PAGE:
Monday, April 27, 2009

Search Engine Optimization - The Sooner the Better

Yes, the authors of this blog offer Search Engine Optimization (SEO) services.

No, the title is not a “sense of urgency” marketing tactic to get you to use our services.

Well, actually it is, but even so, it’s important for you to consider the title’s advice, regardless of how you practice SEO - or with whom.
SEO means conducting your internet business in a way that search engines (Google’s share of the search engine market in March 2009 was over 80% - up from 75% a year ago) find appealing.  

Search engines, like the rest of us, are in business to make money.  Like the rest of us, they have customers and competition and they must constantly strive to make sure their product is the best option for their target markets.  

Their product is search results, and to provide the best product, they spend incredible amounts of time and money devising formulae to determine the most relevant results for any term an internet searcher might use.

Being the key to their operation, search engines diligently guard their formulae.  Internet marketing companies spend incredible amounts of time and money trying to determine what are the formulae so they can offer their clients a quicker route to the top of search results.

There are a few basic criteria that are not too difficult to figure out.  

If you use search engine marketing tactics to make your landing page or site more relevant to the search terms used by potential customers, it will rank higher in search results.

There is only one thing that can defeat relevancy.   If your web site, particularly its URL, is new, the search engines must first find and register the site’s existence.  In an increasingly competitive and crowded webosphere, that sometimes takes a month or more.  Then the engine will “watch” your site to see who visits, who links to it and how relevant is the content.  That monitoring takes another couple months, or more.  

In other words, if its new, the most relevant web site in internet history, with answers to life, the universe and everything (thank you Douglas Adams), will probably not get search engine rankings for at least five or six months and a decent ranking won't happen for about a year.

The bottom line is, the sooner you get your new site up and running, the sooner you will be able to start developing the sort of content and track record the search engines look for to determine relevancy and rank your site
By Stephen Da Cambra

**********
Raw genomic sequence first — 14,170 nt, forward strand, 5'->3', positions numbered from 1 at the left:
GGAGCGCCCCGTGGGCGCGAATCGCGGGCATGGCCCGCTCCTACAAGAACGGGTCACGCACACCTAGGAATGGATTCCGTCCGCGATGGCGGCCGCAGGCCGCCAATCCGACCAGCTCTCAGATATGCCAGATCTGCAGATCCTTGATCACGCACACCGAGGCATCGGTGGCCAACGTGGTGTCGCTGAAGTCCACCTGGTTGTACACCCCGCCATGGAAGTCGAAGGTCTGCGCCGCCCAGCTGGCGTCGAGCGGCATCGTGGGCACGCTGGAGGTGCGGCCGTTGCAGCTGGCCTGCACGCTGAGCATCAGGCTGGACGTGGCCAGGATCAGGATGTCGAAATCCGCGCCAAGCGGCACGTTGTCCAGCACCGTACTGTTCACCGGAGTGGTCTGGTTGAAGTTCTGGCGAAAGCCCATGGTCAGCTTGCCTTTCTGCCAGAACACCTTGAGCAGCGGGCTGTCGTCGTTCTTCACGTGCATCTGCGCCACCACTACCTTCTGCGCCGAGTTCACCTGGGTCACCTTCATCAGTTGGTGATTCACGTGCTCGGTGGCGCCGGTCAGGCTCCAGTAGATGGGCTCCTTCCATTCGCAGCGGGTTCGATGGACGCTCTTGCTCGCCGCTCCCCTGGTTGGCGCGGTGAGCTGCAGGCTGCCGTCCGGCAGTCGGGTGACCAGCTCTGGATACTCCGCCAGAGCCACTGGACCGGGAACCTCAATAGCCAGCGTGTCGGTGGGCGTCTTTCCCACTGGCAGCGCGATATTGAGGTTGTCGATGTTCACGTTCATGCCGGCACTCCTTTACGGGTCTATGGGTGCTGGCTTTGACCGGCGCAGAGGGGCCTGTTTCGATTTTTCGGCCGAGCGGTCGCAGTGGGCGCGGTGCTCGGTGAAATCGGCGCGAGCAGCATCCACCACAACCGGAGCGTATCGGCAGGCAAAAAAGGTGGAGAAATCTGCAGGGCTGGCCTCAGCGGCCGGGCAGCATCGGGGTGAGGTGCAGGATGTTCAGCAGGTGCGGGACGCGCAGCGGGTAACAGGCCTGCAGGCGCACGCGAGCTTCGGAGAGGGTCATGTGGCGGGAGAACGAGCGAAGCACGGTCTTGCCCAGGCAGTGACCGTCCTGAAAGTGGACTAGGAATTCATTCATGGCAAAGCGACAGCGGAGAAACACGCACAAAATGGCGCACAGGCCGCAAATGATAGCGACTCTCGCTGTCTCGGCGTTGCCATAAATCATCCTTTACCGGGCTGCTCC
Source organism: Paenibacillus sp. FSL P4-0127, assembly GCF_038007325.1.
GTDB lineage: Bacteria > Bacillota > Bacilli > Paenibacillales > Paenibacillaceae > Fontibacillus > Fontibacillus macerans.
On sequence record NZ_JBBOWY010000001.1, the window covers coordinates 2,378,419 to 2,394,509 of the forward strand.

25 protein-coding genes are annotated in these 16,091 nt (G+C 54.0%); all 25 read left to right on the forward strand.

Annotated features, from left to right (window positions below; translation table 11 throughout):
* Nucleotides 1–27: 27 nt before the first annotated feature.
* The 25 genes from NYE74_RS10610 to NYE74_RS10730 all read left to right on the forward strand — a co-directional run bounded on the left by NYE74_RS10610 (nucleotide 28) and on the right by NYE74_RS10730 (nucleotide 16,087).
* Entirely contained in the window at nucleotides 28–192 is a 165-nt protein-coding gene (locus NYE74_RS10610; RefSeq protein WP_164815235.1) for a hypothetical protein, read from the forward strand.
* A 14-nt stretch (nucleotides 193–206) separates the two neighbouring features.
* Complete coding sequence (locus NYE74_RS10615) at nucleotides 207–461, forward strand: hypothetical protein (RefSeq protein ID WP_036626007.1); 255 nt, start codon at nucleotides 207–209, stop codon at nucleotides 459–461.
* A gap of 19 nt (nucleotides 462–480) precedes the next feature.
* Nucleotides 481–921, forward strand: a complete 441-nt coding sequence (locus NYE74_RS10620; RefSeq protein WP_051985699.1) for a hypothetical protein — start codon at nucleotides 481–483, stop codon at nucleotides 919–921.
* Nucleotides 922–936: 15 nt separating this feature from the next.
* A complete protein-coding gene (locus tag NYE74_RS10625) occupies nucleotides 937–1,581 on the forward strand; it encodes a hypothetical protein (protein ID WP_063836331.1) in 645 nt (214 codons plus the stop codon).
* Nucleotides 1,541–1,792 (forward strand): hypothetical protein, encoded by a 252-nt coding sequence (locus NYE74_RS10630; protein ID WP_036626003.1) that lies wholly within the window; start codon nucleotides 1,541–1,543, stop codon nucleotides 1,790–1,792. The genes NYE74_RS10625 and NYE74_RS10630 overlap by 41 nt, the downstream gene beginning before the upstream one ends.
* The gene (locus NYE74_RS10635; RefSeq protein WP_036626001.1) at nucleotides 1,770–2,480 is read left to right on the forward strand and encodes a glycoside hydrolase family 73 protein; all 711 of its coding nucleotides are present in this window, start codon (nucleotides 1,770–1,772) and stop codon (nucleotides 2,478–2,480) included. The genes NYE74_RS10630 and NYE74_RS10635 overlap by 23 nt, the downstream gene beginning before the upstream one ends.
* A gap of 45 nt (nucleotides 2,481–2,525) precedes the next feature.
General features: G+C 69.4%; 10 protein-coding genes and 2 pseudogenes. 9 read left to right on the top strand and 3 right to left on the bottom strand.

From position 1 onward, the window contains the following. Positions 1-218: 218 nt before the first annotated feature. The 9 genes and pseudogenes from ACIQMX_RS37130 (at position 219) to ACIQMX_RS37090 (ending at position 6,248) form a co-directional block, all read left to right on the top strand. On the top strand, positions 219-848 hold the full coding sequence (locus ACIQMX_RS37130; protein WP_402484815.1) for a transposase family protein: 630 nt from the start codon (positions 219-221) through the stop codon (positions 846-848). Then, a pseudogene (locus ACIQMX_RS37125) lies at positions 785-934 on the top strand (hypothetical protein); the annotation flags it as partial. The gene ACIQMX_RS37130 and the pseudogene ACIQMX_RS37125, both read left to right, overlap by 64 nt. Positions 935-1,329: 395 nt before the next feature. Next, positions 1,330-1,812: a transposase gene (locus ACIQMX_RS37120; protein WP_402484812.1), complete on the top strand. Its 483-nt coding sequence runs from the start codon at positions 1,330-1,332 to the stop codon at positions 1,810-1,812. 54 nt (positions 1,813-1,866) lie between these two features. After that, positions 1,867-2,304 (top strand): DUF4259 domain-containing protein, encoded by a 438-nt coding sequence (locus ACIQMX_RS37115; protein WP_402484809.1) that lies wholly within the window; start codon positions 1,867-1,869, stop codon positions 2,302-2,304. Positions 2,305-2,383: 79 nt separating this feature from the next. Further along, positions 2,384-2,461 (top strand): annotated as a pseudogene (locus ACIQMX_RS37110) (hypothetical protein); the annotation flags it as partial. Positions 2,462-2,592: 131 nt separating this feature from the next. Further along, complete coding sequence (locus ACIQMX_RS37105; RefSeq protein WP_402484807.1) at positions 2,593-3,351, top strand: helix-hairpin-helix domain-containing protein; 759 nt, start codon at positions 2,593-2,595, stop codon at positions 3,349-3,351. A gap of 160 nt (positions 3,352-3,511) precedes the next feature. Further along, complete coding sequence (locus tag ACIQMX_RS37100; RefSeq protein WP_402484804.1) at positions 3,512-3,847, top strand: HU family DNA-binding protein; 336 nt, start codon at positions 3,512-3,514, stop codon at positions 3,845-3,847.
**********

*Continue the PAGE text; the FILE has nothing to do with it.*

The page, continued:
Monday, April 20, 2009

The M.O. of PPC

Let’s say you woke up this morning with a sure-fire idea for a new product or business.  How long do you think it will take to generate sales?

A year?  6 months?  1 month?

How about this morning?  Pay Per Click (PPC) advertisements are those links that appear along the top and right side of your Google results page, under a “Sponsored Links” heading.  PPC advertisers pay for the ads according to the number of times the ads are clicked.

In the time it takes to set up a Google Adwords account, PPC ads put your message in front of web surfers who are looking for products and services like yours.

(Actually, you’ll also need some kind of web presence, even a single page, for people to land on when they click your PPC ad, but, if you don’t sleep-in too long, you should still be able to have lunch while selling your new product online.)

Admittedly, this is not a typical scenario, but it is quite possible and anyone can do it from the comfort of his or her nearest computer.

Whether you take the quickie route, or execute a more planned PPC campaign, much of its success depends on one thing:


There is only one measure of success for a PPC campaign. (yes, it’s another acronym)  CTR, or Click Through Rate, is the number of times your ad is clicked versus the number of times it appears in search results.  The higher your CTR, the more successful your PPC campaign.

In the absence of graphics and any real design, the only way a surfer can judge a PPC ad is by its words – and how they are written.

As the PPC marketing world becomes more crowded, PPC ad writing becomes more important.  There is perhaps no other part of internet marketing where so much depends on so few words.  (For the record, the title, or first line of your PPC ad must be 25 characters or less and the subsequent two lines must each be 35 characters or less – and you thought Twitter was stingy! – try selling a car in that time!)

For a quick lesson in good and bad PPC ad writing, think of something you would like to buy, be as specific as possible, and search for it on Google.  You might have to try a couple times, but pay attention to those PPC ads you find most appealing – then pay attention to why.

By Stephen Da Cambra